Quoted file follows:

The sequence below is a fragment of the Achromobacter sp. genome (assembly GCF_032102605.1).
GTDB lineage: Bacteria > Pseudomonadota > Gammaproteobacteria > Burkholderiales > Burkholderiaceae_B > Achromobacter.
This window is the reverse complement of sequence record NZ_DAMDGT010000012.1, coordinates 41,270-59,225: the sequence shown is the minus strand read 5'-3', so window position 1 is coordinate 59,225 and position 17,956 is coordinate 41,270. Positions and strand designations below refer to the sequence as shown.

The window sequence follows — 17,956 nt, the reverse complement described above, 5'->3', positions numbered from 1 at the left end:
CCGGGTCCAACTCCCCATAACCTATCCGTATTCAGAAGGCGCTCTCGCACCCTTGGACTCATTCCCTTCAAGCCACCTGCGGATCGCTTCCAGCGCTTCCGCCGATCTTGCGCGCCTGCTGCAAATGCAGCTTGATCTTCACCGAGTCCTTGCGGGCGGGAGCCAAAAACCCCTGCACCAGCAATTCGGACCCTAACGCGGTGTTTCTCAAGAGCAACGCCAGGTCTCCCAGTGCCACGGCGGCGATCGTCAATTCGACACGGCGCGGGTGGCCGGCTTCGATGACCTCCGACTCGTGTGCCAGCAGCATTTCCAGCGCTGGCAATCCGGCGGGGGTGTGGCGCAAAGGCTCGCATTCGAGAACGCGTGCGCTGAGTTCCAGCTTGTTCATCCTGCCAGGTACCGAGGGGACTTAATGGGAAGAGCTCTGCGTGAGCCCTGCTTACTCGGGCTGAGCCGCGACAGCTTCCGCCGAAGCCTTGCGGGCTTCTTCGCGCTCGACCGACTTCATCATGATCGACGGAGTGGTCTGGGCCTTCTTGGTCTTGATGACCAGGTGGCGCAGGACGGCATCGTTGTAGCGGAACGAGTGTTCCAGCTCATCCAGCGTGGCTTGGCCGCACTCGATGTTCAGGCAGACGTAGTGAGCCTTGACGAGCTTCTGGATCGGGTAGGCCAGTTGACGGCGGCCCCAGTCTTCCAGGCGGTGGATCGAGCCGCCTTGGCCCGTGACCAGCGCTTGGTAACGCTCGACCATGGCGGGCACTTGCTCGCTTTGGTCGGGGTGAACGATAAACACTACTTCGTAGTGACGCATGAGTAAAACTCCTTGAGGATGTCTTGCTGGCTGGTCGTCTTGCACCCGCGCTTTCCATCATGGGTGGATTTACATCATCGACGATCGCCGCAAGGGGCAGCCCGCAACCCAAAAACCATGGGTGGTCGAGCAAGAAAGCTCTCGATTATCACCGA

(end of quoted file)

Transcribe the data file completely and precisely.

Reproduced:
The sequence below is a fragment of the Achromobacter sp. genome (assembly GCF_032102605.1).
GTDB lineage: Bacteria > Pseudomonadota > Gammaproteobacteria > Burkholderiales > Burkholderiaceae_B > Achromobacter.
This window is the reverse complement of sequence record NZ_DAMDGT010000012.1, coordinates 41,270-59,225: the sequence shown is the minus strand read 5'-3', so window position 1 is coordinate 59,225 and position 17,956 is coordinate 41,270. Positions and strand designations below refer to the sequence as shown.

The window sequence follows — 17,956 nt, the reverse complement described above, 5'->3', positions numbered from 1 at the left end:
CCGGGTCCAACTCCCCATAACCTATCCGTATTCAGAAGGCGCTCTCGCACCCTTGGACTCATTCCCTTCAAGCCACCTGCGGATCGCTTCCAGCGCTTCCGCCGATCTTGCGCGCCTGCTGCAAATGCAGCTTGATCTTCACCGAGTCCTTGCGGGCGGGAGCCAAAAACCCCTGCACCAGCAATTCGGACCCTAACGCGGTGTTTCTCAAGAGCAACGCCAGGTCTCCCAGTGCCACGGCGGCGATCGTCAATTCGACACGGCGCGGGTGGCCGGCTTCGATGACCTCCGACTCGTGTGCCAGCAGCATTTCCAGCGCTGGCAATCCGGCGGGGGTGTGGCGCAAAGGCTCGCATTCGAGAACGCGTGCGCTGAGTTCCAGCTTGTTCATCCTGCCAGGTACCGAGGGGACTTAATGGGAAGAGCTCTGCGTGAGCCCTGCTTACTCGGGCTGAGCCGCGACAGCTTCCGCCGAAGCCTTGCGGGCTTCTTCGCGCTCGACCGACTTCATCATGATCGACGGAGTGGTCTGGGCCTTCTTGGTCTTGATGACCAGGTGGCGCAGGACGGCATCGTTGTAGCGGAACGAGTGTTCCAGCTCATCCAGCGTGGCTTGGCCGCACTCGATGTTCAGGCAGACGTAGTGAGCCTTGACGAGCTTCTGGATCGGGTAGGCCAGTTGACGGCGGCCCCAGTCTTCCAGGCGGTGGATCGAGCCGCCTTGGCCCGTGACCAGCGCTTGGTAACGCTCGACCATGGCGGGCACTTGCTCGCTTTGGTCGGGGTGAACGATAAACACTACTTCGTAGTGACGCATGAGTAAAACTCCTTGAGGATGTCTTGCTGGCTGGTCGTCTTGCACCCGCGCTTTCCATCATGGGTGGATTTACATCATCGACGATCGCCGCAAGGGGCAGCCCGCAACCCAAAAACCATGGGTGGTCGAGCAAGAAAGCTCTCGATTATCACCGA